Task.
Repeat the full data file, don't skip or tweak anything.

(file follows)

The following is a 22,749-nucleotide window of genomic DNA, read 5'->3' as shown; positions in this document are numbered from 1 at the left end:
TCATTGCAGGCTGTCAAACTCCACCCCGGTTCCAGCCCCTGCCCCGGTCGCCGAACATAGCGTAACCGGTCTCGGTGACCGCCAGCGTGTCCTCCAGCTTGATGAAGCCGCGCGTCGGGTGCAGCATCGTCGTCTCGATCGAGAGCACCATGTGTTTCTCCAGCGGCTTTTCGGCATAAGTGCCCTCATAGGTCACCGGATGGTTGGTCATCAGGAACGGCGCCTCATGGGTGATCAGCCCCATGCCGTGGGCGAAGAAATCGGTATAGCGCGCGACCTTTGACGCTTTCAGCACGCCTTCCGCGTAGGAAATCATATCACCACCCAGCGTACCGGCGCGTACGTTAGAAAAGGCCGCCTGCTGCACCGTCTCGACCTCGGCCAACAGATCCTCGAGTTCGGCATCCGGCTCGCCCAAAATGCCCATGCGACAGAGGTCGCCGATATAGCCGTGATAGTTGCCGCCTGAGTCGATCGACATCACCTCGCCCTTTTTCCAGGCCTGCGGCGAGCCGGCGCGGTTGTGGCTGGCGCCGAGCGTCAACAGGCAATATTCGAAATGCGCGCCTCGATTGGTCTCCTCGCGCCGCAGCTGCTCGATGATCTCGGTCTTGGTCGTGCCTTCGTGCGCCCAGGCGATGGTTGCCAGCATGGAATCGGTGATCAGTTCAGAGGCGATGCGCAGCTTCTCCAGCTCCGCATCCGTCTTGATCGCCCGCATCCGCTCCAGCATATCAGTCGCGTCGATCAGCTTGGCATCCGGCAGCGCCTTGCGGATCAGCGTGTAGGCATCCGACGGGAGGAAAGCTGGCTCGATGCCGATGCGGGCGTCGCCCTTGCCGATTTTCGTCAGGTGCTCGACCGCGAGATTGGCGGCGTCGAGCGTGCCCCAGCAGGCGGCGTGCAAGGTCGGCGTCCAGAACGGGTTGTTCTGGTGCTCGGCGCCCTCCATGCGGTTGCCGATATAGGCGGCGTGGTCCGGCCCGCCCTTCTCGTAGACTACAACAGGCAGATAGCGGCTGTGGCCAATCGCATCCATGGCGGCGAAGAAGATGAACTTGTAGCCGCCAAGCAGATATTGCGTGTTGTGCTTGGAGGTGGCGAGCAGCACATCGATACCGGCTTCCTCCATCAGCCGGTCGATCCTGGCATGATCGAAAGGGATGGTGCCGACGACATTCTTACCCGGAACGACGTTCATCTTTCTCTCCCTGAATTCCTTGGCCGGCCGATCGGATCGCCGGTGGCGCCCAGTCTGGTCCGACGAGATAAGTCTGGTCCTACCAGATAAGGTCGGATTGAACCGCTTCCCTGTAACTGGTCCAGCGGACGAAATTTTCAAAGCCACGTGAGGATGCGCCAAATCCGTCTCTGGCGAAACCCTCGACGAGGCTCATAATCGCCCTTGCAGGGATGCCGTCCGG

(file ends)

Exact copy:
The following is a 22,749-nucleotide window of genomic DNA, read 5'->3' as shown; positions in this document are numbered from 1 at the left end:
TCATTGCAGGCTGTCAAACTCCACCCCGGTTCCAGCCCCTGCCCCGGTCGCCGAACATAGCGTAACCGGTCTCGGTGACCGCCAGCGTGTCCTCCAGCTTGATGAAGCCGCGCGTCGGGTGCAGCATCGTCGTCTCGATCGAGAGCACCATGTGTTTCTCCAGCGGCTTTTCGGCATAAGTGCCCTCATAGGTCACCGGATGGTTGGTCATCAGGAACGGCGCCTCATGGGTGATCAGCCCCATGCCGTGGGCGAAGAAATCGGTATAGCGCGCGACCTTTGACGCTTTCAGCACGCCTTCCGCGTAGGAAATCATATCACCACCCAGCGTACCGGCGCGTACGTTAGAAAAGGCCGCCTGCTGCACCGTCTCGACCTCGGCCAACAGATCCTCGAGTTCGGCATCCGGCTCGCCCAAAATGCCCATGCGACAGAGGTCGCCGATATAGCCGTGATAGTTGCCGCCTGAGTCGATCGACATCACCTCGCCCTTTTTCCAGGCCTGCGGCGAGCCGGCGCGGTTGTGGCTGGCGCCGAGCGTCAACAGGCAATATTCGAAATGCGCGCCTCGATTGGTCTCCTCGCGCCGCAGCTGCTCGATGATCTCGGTCTTGGTCGTGCCTTCGTGCGCCCAGGCGATGGTTGCCAGCATGGAATCGGTGATCAGTTCAGAGGCGATGCGCAGCTTCTCCAGCTCCGCATCCGTCTTGATCGCCCGCATCCGCTCCAGCATATCAGTCGCGTCGATCAGCTTGGCATCCGGCAGCGCCTTGCGGATCAGCGTGTAGGCATCCGACGGGAGGAAAGCTGGCTCGATGCCGATGCGGGCGTCGCCCTTGCCGATTTTCGTCAGGTGCTCGACCGCGAGATTGGCGGCGTCGAGCGTGCCCCAGCAGGCGGCGTGCAAGGTCGGCGTCCAGAACGGGTTGTTCTGGTGCTCGGCGCCCTCCATGCGGTTGCCGATATAGGCGGCGTGGTCCGGCCCGCCCTTCTCGTAGACTACAACAGGCAGATAGCGGCTGTGGCCAATCGCATCCATGGCGGCGAAGAAGATGAACTTGTAGCCGCCAAGCAGATATTGCGTGTTGTGCTTGGAGGTGGCGAGCAGCACATCGATACCGGCTTCCTCCATCAGCCGGTCGATCCTGGCATGATCGAAAGGGATGGTGCCGACGACATTCTTACCCGGAACGACGTTCATCTTTCTCTCCCTGAATTCCTTGGCCGGCCGATCGGATCGCCGGTGGCGCCCAGTCTGGTCCGACGAGATAAGTCTGGTCCTACCAGATAAGGTCGGATTGAACCGCTTCCCTGTAACTGGTCCAGCGGACGAAATTTTCAAAGCCACGTGAGGATGCGCCAAATCCGTCTCTGGCGAAACCCTCGACGAGGCTCATAATCGCCCTTGCAGGGATGCCGTCCGG